Zimbabwe’s leaders escaped fresh sanctions by the European Union on Monday despite growing repression.
The EU Parliament last week called for individual sanctions to be widened against top government and military officials, but EU foreign ministers meeting in Brussels only agreed to maintain travel restrictions and an asset freeze on former President Robert Mugabe and his wife, Grace, as well as the Zimbabwe Defence Industries.
Suspended sanctions against Vice President Constantino Chiwenga, Zimbabwe Defence Forces Commander Phillip Valerio Sibanda and Agriculture Minister Perrance Shiri were also maintained, while former police chief Augustine Chihuri and former CIO boss Happyton Bonyongwe were removed from the list.
EU foreign policy chief Federica Mogherini, briefing journalists, said: “This decision was taken in light of our objective which is to encourage commitment to uphold the rule of law and human rights as set out in Zimbabwe’s constitution.
“We have seen a crackdown on demonstrations in January as well as disproportionate use of force by the authorities and that called into question this commitment. Now the key question is to understand whether the old system [of Mugabe] has been dismantled definitely or if it remains in place under different leadership.”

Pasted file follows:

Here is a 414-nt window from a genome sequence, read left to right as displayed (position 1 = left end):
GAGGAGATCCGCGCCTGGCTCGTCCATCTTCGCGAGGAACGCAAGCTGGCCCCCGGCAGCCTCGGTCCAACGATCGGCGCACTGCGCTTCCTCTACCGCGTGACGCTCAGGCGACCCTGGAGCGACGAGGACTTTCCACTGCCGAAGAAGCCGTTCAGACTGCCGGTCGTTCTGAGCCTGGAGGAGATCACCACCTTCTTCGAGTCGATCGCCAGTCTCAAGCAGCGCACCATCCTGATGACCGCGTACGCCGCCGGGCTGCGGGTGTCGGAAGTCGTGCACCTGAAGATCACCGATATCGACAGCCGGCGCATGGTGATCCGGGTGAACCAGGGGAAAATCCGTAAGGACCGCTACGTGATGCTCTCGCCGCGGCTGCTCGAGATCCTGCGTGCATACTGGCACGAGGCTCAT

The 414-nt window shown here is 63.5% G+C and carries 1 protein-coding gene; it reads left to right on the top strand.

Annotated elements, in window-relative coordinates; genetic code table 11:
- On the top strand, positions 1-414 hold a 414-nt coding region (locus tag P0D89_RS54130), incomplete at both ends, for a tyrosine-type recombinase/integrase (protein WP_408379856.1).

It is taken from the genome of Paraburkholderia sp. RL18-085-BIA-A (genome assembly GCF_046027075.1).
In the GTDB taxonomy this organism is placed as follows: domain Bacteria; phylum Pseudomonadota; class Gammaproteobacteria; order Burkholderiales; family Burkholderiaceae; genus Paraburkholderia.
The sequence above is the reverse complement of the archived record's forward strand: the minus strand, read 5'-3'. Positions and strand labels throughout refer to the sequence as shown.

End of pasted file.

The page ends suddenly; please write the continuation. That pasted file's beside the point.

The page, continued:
Mogherini said “all decisions… on listings, including new listings, can be swiftly adopted if the situation requires it” and they would “keep monitoring the situation very closely and stand ready to adjust our decisions accordingly.”
Joseph Devanny, a lecturer on war studies at the Kings College in London, said the EU stance was “arguably the worst possible decision that was available”.
“Whilst this isn’t surprising, it highlights the moribund status of the restrictive measures policy. The EU chose the least intellectually coherent renewal: active measures continue on two people who hold no government posts; two names removed from the suspended list because they no longer hold a government post; and no-one currently in power are subject to active measures.”
Zimbabwe government spokesman Nick Mangagwa said: “It’s encouraging that the EU has vindicated President Mnangagwa’s engagement and re-engagement policy by not escalating sanctions as campaigned for by some of our own citizens. The progressive de-escalation whilst not as good as a total removal is positive.”zimlive